"He brought hope to those who struggled raising families in a hard but beautiful land," Kavajecz said. "JFK's visit 50 years ago still stirs powerful memories and remains an inspiration for our family through a simple handshake in a crowd."

Kavajecz said he would welcome a copy of the photo if anyone has one.

Brush with history

Rich Walkowiak of Duluth had a literal brush with fame during Kennedy's visit. While working security as a National Guard member, he expected perhaps to see the president -- but not actually have him brush past him as he cut through the security line.

Fifty years on, the brush is a very clear memory, as is the preparation the Guard did before the visit, like shining shoes.

'Handsome man'

Deena Townsend watched the motorcade with her father, Orvie, and brother, Randy.

"I smiled in surprise at his red hair. I'd only seen him in black-and-white photos. At that moment, I understood the meaning of charisma."

"I waved, he waved back. I was awestruck and honored."

In the suite

Gene Schmidt sat on Kennedy's special supportive bed at breakfast on the morning of his stay at the Hotel Duluth. He had served him a soft-boiled egg and bacon. They talked for about 15 minutes. The president eventually signed a menu for him.

"He had an amazing memory," Schmidt said. So does Schmidt, who recalled the smallest details, such as the room number of the Kennedy suite -- 1441 -- and the stocking cap he slept in.

Schmidt said he also got the room ready the day before by stocking the Heineken beer and Glenmore vodka. He recalled seeing a red phone on a table.

He said he also took away Kennedy's meal from the evening before, a half-eaten sirloin.

"I'm probably the only person who ate the other half of a president's steak," Schmidt said.

He wrote a poem about Kennedy shortly after his death, called "The President is Dead," and U.S. Rep. John Blatnik got a copy sent to former first lady Jackie Kennedy.

"She sent a thank you," he said.

Quick look

Tim Johnson was 5. His family was in the process of moving to Hermantown and he was going to kindergarten at Salem Lutheran Church, where his mother picked him up to go see the motorcade.

"We headed down Anderson Road to try to find a spot on Central Entrance to watch. It was jammed but we found a place to park and just made it to the intersection of Central Entrance as the limo went by. I caught a fleeting glimpse of the president as he passed. It was the coolest experience in a 5-year-old's world."

'He hung the moon'

Micki Szymczak was 13 and, "like most folks my age, I thought he hung the moon."

She said she considered lining up for the motorcade all day but was busy with other things. At the last minute she decided to catch it on Mesaba Avenue, running a half-mile to get there.

"I remember him leaning forward in the back seat of his limo to wave at me -- I'm sure it was just me. The lighting in the limo gave an orange glow to the backseat and he looked almost more than human to this young lady with a case of hero worship."

Direct view

Linda Mason Pace was 15. She took a bus downtown with her sister and a friend after school at Denfeld. They ended up standing directly across the street from Hotel Duluth.

"President Kennedy exited his car on the street side. We had a great view. My father, Howard Mason, was (behind) the motorcade. ... He wasn't able to find a parking space so missed seeing him. Dad turns 100 next week and we just talked about this memory."

Phone detail

Bob Alsop helped install a special telephone system at the Hotel Duluth, one that would have a secure line for presidential matters and also be able to handle the high volume of calls for members of the news media. Every sitting politician from Wisconsin and Minnesota would be at the hotel along with the 90-some people traveling with the president.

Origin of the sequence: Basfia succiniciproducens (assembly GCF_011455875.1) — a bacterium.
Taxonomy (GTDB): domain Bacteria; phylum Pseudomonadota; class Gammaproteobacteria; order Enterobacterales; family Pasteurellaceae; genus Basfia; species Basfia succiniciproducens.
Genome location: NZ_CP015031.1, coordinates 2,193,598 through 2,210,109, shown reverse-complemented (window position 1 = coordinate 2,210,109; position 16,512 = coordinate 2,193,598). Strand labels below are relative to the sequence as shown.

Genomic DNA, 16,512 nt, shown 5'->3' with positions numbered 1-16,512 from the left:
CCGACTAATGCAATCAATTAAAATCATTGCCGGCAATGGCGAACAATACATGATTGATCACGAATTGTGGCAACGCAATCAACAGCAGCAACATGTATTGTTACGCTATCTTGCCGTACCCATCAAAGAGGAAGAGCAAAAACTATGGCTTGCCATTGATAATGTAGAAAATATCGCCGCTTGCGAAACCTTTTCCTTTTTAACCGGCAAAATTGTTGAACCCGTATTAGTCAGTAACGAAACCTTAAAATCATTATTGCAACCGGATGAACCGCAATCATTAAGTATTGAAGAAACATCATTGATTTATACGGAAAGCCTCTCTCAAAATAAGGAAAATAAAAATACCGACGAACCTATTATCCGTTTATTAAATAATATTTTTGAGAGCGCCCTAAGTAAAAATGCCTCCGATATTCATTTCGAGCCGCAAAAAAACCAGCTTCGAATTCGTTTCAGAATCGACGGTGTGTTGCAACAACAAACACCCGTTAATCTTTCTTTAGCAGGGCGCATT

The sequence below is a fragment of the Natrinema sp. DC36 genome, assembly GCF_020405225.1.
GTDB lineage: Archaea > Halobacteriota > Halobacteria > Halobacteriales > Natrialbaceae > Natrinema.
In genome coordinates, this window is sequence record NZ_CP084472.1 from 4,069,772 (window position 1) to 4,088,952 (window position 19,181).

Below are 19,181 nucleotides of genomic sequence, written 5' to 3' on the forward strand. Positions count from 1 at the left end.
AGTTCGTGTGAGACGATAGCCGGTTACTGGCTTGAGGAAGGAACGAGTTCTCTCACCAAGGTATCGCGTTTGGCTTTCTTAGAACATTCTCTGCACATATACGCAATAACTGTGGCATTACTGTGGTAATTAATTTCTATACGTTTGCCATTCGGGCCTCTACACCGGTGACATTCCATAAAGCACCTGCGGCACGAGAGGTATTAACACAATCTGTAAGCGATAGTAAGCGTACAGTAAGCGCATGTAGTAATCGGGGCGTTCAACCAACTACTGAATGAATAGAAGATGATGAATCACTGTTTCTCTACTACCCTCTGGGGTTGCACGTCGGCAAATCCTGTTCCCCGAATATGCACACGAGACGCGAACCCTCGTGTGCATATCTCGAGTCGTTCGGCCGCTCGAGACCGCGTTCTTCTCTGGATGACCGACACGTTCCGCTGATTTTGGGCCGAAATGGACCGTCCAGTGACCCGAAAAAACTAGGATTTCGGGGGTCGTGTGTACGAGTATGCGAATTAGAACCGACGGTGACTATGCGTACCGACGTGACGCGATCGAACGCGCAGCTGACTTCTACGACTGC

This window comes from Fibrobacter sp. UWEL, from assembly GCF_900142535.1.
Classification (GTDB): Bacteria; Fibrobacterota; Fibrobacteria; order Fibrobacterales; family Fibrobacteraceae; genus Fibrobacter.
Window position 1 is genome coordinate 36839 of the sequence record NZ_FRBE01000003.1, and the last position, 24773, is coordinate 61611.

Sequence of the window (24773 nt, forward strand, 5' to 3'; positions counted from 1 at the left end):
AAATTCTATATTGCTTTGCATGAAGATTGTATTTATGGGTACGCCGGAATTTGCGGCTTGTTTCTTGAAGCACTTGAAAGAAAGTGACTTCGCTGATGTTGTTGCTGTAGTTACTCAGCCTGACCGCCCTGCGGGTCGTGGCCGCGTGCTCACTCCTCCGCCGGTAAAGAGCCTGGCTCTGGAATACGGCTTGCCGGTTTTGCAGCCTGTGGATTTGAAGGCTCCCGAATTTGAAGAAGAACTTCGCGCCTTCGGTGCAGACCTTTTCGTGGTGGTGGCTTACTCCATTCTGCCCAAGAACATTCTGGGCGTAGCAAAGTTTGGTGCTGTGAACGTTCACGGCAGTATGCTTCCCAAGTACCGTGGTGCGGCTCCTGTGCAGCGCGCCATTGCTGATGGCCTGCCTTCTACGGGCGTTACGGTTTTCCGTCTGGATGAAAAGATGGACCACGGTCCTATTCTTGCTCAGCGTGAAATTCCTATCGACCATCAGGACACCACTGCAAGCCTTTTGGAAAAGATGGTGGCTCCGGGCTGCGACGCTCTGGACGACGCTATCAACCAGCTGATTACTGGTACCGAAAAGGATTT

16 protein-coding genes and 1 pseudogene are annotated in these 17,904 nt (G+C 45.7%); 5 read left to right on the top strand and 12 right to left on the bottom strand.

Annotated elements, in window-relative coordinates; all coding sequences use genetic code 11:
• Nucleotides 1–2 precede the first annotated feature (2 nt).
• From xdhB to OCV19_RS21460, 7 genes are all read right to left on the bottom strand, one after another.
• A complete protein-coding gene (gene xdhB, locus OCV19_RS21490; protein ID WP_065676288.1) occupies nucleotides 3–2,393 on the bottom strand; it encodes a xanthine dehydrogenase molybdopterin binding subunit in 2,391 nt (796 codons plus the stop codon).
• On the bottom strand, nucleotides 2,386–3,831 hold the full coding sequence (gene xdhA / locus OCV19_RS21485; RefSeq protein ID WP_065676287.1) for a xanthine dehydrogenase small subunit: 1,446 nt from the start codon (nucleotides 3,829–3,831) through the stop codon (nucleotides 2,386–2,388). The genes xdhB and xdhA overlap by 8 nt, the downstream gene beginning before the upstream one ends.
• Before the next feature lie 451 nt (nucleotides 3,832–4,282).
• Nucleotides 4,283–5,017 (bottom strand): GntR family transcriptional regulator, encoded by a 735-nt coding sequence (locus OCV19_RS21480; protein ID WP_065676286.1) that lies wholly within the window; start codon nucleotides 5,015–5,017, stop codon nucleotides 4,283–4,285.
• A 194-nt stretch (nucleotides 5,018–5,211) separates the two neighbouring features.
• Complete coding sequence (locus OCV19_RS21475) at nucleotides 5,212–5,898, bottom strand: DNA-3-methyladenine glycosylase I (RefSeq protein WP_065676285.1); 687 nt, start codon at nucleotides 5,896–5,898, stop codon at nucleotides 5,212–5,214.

Alsop said a Secret Service agent was watching him the entire time he installed the phone in the president's suite on the 14th floor.

"Then he took it all apart," he said, to check for bugs.

Alsop recalled going back to the hotel after the visit to collect the gear and noticed that Kennedy's roomed was stripped of most of its furnishings, including bed sheets and towels. Some workers at the hotel have said many of the items from Kennedy's room were sold at auction, including one of those sheets that had Kennedy's signature.

The Duluth advance team knew that the suite needed updates. It had been used by the president of the hotel chain when he was in town. Goldfine's by the Bridge provided furniture and a carpet for the suite, then quietly brought the items back to the store for sale. Store owners said they never wanted to make a big deal out of their contribution.

Art for the suite was borrowed from the Tweed Museum of Art at UMD. Kennedy's team had been asked what kind of art the president liked.

Comfy inside

Susan (Carlsen) Highum was a junior at East High and found a first-floor office at the Montgomery Ward building to watch the motorcade. Her friend, Lynn Zentner, had a father who was the manager at Wards.

"JFK looked right up at me and waved directly to me as I hung out the window frantically waving to him. My friend and I joked that he liked blondes. I even commented that he wasn't very protected in that vehicle. What a handsome man he was."

* * * *

The ardor of Kennedy's time in the Northland was quashed by his assassination two months later. Residents contrasted the magic of his visit with the mourning over his death.

Given the security he saw in Duluth, Lawrence Yetka says he was miffed when he heard Kennedy was shot two months later in Dallas while riding with the top down in the same limo used in Duluth. Had it not been drizzling in Duluth, Kennedy likely would have had the top down here. The car had a clear "bubble top" that was used.

"He wanted to ride so people could see him," Yetka said.

The stop at Lowell School endeared Kennedy to the schoolchildren. When word came out that he had been shot, school officials refused to announce the news during classes in fear that they would be crushed.

Susan Highum was in study hall at East when the word came over the public address system that Kennedy had been shot.

"All the students were in shock when the second announcement came that President Kennedy had died," she said. "I can still clearly see his face and that magnetic smile as he waved to me."

Tickets to speech
Tickets for the speech President Kennedy gave at the University of Minnesota Duluth on Sept. 24, 1963, were a hot commodity. More than 5,000 people packed what today is known as the Romano Gymnasium for a speech that focused on job creation using the natural resources abundant in the upper Midwest. (Photo courtesy Kristi O'Brien)